Mapping Violence against Indigenous Women and Girls
Beyond Colonizing Data and Mapping Practices
Keywords:Indigenous, gender violence, data sovereignty, critical cartography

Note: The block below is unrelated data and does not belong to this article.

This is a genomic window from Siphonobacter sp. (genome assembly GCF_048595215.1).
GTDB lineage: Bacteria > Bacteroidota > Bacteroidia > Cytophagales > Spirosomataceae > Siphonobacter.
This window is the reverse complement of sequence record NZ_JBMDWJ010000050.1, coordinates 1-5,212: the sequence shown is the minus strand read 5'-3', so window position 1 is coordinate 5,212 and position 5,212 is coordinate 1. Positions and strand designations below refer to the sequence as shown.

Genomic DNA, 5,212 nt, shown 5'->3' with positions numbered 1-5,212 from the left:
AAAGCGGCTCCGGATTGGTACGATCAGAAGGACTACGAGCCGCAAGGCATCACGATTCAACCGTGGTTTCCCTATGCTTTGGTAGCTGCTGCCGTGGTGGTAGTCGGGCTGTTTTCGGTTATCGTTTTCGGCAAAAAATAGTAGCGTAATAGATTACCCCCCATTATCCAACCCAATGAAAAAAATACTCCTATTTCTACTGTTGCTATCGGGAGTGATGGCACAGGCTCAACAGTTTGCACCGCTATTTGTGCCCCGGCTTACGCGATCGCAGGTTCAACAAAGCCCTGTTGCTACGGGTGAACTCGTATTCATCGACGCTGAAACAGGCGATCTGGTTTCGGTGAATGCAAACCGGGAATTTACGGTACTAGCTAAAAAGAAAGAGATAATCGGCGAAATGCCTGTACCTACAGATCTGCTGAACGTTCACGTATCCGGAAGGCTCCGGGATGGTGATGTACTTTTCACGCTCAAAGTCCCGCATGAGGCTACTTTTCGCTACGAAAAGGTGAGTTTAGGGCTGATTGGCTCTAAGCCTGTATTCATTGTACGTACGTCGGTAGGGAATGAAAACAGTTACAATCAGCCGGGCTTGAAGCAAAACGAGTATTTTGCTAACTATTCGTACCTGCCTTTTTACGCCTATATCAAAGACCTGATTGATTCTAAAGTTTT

There is a critical lack of scholarship interrogating how ‘making sense’ of and mapping violence against Indigenous people itself has functioned to facilitate ongoing violence, through practices I call data terrorism. In this paper, I examine how initiatives aimed at collecting data on gender violence against Indigenous women and girls for the purposes of mapping are a product of a collision of colonial obsessions with Indigenous women’s bodies and cartography and data as tools of surveillance and domination. These colonial and heteropatriarchal data and mapping practices work to further entrench settler colonial power, terrorize Indigenous women, and create conditions that facilitate ongoing violence targeting Indigenous women. I argue that this approach to mapping data on violence against Indigenous women is fundamentally rooted in colonial understandings of maps as empirical truth-divining tools, rather than as subjective storytelling devices. Such mapping actively empowers settler colonial states to be the authority on Indigenous women’s bodies, rather than Indigenous women themselves. I close with reflections on how Indigenous sovereignty in data and cartography can enhance the sovereignty of Indigenous women and their nations, and empower Indigenous communities to design more effective data-driven solutions to address gender violence.
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